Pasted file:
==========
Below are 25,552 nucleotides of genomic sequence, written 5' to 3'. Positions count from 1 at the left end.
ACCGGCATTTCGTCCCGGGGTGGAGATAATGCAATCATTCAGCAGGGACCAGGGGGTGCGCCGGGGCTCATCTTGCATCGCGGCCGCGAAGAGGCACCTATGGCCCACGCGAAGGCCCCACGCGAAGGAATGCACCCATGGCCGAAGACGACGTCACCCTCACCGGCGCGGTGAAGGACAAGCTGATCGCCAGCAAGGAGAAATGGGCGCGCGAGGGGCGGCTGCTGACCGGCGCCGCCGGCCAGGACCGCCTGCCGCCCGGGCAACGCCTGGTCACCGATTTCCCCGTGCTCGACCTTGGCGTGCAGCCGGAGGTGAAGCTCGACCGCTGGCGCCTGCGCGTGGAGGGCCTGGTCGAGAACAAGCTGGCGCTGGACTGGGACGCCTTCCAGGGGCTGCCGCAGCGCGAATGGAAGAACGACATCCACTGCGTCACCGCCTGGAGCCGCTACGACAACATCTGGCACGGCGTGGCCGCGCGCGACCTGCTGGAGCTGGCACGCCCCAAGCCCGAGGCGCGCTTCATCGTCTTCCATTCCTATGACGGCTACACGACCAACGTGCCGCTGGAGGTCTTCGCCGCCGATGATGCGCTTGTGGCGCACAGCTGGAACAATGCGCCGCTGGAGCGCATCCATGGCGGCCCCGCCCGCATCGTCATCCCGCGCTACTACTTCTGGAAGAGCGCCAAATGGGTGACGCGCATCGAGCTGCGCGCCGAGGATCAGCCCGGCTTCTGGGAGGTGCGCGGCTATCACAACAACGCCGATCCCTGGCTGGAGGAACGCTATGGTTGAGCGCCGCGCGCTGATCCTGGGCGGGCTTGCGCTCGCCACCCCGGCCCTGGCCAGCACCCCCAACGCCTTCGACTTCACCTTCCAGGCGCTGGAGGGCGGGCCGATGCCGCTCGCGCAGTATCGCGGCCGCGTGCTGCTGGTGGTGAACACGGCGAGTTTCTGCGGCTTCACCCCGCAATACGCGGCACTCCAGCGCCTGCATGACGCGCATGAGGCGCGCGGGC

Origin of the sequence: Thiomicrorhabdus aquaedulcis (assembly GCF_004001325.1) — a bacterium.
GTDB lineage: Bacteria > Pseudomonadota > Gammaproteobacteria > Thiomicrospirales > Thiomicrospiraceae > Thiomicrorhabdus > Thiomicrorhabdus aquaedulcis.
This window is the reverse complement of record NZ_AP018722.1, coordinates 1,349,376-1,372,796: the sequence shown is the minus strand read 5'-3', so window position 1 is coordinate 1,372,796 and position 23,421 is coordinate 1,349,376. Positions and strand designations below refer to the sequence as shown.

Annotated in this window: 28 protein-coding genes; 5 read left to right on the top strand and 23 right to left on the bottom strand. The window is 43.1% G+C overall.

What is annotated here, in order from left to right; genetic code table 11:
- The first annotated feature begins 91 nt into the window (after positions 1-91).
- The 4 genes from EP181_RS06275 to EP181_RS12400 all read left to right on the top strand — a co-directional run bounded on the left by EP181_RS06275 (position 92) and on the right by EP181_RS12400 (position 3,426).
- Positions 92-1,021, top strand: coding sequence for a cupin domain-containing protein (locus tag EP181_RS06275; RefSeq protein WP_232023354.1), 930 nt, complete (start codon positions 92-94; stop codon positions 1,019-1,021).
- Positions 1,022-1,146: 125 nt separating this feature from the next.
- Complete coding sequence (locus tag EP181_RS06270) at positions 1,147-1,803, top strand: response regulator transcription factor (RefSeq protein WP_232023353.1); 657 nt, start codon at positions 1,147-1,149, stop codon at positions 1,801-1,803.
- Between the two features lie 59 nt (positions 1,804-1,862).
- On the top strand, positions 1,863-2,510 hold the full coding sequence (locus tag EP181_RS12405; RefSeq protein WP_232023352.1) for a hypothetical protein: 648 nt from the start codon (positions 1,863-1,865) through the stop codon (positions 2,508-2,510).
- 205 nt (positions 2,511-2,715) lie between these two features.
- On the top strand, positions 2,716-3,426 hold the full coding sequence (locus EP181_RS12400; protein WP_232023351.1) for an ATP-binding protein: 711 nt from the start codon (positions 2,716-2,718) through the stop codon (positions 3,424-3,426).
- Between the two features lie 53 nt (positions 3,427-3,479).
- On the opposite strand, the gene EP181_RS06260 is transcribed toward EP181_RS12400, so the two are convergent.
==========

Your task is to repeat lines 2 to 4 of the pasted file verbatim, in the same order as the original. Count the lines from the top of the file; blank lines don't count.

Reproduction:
ACCGGCATTTCGTCCCGGGGTGGAGATAATGCAATCATTCAGCAGGGACCAGGGGGTGCGCCGGGGCTCATCTTGCATCGCGGCCGCGAAGAGGCACCTATGGCCCACGCGAAGGCCCCACGCGAAGGAATGCACCCATGGCCGAAGACGACGTCACCCTCACCGGCGCGGTGAAGGACAAGCTGATCGCCAGCAAGGAGAAATGGGCGCGCGAGGGGCGGCTGCTGACCGGCGCCGCCGGCCAGGACCGCCTGCCGCCCGGGCAACGCCTGGTCACCGATTTCCCCGTGCTCGACCTTGGCGTGCAGCCGGAGGTGAAGCTCGACCGCTGGCGCCTGCGCGTGGAGGGCCTGGTCGAGAACAAGCTGGCGCTGGACTGGGACGCCTTCCAGGGGCTGCCGCAGCGCGAATGGAAGAACGACATCCACTGCGTCACCGCCTGGAGCCGCTACGACAACATCTGGCACGGCGTGGCCGCGCGCGACCTGCTGGAGCTGGCACGCCCCAAGCCCGAGGCGCGCTTCATCGTCTTCCATTCCTATGACGGCTACACGACCAACGTGCCGCTGGAGGTCTTCGCCGCCGATGATGCGCTTGTGGCGCACAGCTGGAACAATGCGCCGCTGGAGCGCATCCATGGCGGCCCCGCCCGCATCGTCATCCCGCGCTACTACTTCTGGAAGAGCGCCAAATGGGTGACGCGCATCGAGCTGCGCGCCGAGGATCAGCCCGGCTTCTGGGAGGTGCGCGGCTATCACAACAACGCCGATCCCTGGCTGGAGGAACGCTATGGTTGAGCGCCGCGCGCTGATCCTGGGCGGGCTTGCGCTCGCCACCCCGGCCCTGGCCAGCACCCCCAACGCCTTCGACTTCACCTTCCAGGCGCTGGAGGGCGGGCCGATGCCGCTCGCGCAGTATCGCGGCCGCGTGCTGCTGGTGGTGAACACGGCGAGTTTCTGCGGCTTCACCCCGCAATACGCGGCACTCCAGCGCCTGCATGACGCGCATGAGGCGCGCGGGC

Origin of the sequence: Thiomicrorhabdus aquaedulcis (assembly GCF_004001325.1) — a bacterium.
GTDB lineage: Bacteria > Pseudomonadota > Gammaproteobacteria > Thiomicrospirales > Thiomicrospiraceae > Thiomicrorhabdus > Thiomicrorhabdus aquaedulcis.